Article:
On a side note, Wikipedia has a more detailed, comprehensive listing of low-cost airlines down to specific countries here, though I don’t find all of them to be actual discount airlines. If you’re going to a specific country, it’s worth checking so you know all your options.
5. Book long-haul flights yourself for less
If you’re flying somewhere that involves a transfer, say from Canada to Australia which typically involves Canada to LA, then LA to Australia, consider that it may be cheaper to book these two legs separately on your own by adding another destination to your trip. It should go without saying that in doing this, you should not book tight layovers. I repeat: do not book layovers that are hours apart! This approach is for those who want to create an additional destination of a few days or more, before catching their next flight.
First, do your research: are there budget airlines unique to the country you’re flying out of and where you’re headed to? Booking with a budget Australian airline from Sydney to Honolulu, then an American one from Honolulu to Montreal saved us over $400 each when flying back from Australia to Canada earlier this year. This allowed us to create a thrifty five-day stopover in Hawaii on our way back, which was less exhausting and a lot cheaper! Kiwi.com is a great search engine for revealing cheaper routes like this that involve multiple airlines.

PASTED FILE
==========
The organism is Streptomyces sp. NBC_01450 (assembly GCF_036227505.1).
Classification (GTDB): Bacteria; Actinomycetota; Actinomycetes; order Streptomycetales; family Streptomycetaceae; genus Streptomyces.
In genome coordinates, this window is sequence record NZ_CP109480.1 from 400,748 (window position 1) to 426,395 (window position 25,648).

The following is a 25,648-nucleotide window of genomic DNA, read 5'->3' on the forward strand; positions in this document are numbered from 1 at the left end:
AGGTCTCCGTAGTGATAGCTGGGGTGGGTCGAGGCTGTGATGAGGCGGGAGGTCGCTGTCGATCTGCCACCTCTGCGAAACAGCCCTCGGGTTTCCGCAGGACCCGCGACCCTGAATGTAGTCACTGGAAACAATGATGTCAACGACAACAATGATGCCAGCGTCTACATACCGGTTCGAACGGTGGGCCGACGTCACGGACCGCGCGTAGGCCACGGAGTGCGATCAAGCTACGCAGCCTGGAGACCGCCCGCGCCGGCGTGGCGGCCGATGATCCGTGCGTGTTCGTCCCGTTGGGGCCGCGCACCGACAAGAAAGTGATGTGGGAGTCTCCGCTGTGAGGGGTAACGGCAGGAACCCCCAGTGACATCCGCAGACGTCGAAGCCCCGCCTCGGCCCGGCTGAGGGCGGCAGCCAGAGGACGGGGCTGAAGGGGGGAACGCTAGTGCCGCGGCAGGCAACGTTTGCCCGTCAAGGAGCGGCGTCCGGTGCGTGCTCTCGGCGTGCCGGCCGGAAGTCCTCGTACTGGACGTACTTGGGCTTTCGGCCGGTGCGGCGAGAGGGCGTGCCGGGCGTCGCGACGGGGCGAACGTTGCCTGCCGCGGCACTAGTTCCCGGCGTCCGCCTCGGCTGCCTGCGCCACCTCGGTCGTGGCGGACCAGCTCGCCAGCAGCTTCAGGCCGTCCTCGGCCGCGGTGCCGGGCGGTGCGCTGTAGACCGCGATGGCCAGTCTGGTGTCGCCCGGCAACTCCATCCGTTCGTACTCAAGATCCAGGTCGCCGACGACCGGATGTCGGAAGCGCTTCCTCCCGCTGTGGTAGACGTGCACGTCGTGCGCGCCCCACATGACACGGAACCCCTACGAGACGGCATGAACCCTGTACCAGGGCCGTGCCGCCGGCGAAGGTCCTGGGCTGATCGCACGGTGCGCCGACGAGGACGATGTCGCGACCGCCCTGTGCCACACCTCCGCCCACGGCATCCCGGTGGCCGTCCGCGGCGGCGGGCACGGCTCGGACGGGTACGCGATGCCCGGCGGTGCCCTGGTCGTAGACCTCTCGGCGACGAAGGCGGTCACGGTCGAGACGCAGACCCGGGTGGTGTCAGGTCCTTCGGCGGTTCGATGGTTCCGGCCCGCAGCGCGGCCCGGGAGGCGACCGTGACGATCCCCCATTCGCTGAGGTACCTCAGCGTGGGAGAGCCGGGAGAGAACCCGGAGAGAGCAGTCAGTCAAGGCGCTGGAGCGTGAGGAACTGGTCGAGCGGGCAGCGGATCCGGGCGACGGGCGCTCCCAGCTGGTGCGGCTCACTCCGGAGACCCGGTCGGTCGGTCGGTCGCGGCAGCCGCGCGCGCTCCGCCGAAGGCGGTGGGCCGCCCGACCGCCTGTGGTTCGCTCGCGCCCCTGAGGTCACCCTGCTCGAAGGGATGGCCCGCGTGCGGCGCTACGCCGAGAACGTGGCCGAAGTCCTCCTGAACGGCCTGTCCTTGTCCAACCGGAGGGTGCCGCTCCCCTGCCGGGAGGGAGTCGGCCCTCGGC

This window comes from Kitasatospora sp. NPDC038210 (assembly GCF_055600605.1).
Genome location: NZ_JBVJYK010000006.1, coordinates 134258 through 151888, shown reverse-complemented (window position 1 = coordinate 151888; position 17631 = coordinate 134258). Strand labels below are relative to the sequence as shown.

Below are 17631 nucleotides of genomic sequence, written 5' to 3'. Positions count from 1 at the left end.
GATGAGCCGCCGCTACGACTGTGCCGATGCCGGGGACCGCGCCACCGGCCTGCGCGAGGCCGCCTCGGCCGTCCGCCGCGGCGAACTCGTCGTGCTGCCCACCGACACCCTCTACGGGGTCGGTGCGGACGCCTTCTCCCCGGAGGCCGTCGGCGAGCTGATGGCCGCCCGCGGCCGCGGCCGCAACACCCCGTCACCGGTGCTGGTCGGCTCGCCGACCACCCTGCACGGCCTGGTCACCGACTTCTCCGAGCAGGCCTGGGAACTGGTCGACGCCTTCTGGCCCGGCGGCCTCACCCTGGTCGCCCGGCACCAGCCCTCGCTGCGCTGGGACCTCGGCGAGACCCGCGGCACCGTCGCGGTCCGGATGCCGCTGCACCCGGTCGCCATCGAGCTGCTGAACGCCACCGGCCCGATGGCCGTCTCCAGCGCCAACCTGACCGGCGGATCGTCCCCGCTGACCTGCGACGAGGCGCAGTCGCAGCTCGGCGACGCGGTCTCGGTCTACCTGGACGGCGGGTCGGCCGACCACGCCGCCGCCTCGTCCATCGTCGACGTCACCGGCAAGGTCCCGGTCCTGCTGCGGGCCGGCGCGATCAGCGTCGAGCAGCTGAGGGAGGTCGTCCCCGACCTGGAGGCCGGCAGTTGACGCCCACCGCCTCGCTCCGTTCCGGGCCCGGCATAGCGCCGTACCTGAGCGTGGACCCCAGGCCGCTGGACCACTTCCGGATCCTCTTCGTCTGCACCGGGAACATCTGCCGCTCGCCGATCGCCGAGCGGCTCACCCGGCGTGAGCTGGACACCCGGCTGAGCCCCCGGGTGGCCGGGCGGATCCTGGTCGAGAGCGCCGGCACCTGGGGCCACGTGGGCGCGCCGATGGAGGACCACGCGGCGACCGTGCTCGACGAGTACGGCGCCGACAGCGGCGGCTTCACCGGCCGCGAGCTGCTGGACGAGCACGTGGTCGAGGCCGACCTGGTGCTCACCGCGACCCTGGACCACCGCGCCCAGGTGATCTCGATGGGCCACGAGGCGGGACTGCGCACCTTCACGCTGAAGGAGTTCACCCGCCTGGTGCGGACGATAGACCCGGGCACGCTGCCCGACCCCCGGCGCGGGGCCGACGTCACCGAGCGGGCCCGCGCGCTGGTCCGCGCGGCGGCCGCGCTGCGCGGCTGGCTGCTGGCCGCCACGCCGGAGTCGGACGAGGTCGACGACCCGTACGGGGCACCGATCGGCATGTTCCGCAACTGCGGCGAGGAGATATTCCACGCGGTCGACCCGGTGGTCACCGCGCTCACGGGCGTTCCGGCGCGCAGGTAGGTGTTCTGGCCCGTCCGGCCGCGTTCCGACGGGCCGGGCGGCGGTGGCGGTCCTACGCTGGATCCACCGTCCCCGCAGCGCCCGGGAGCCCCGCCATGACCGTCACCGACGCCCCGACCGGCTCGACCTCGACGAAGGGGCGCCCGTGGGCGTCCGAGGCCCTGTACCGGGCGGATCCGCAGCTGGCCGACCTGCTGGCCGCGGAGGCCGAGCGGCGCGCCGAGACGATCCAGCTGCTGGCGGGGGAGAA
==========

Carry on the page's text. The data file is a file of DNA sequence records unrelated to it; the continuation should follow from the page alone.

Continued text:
You can even book your own multi-day layovers, essentially allowing you to see 2 destinations for the price of 1. Rather than spend a day sitting in the airport, you can spend multiple days exploring the city you are laying over in. To learn how to do this, read our guide on How to Get Free Extended Layovers & Hack One Trip Into Two.
6. Find the cheapest place to fly
Whether you know exactly where you’re going or you just want to find to the cheapest possible country to fly into, Kiwi.com is a great tool to get the wanderlust going and save some big bucks. Hop on their site and enter your departure city, then select a date range to fly. Approximate costs then appear over hundreds of countries around the globe from your departure point, while the list of destinations is sorted by price, allowing you to see the most cost-effective place you can fly.
Where Kiwi.com really shines is the way in which it mixes and matches airlines in order to find the cheapest price. For example, maybe you want to go to Rome, Italy from Washington, USA. A typical flight search engine will only suggest routes coming from a single airline and its partners. An example search on Expedia shows the cheapest route as $631.20 USD via TAP Portugal.
Kiwi.com, on the other hand, will mix and match airlines (including budget airlines) in order to find you the very cheapest route. For long-haul flights especially, this can make a huge difference. The same search on Kiwi.com returns a route at $459.80 USD via JetBlue, Norwegian Air, and Vueling. That’s a savings of $171.40 USD, and the travel time is even shorter!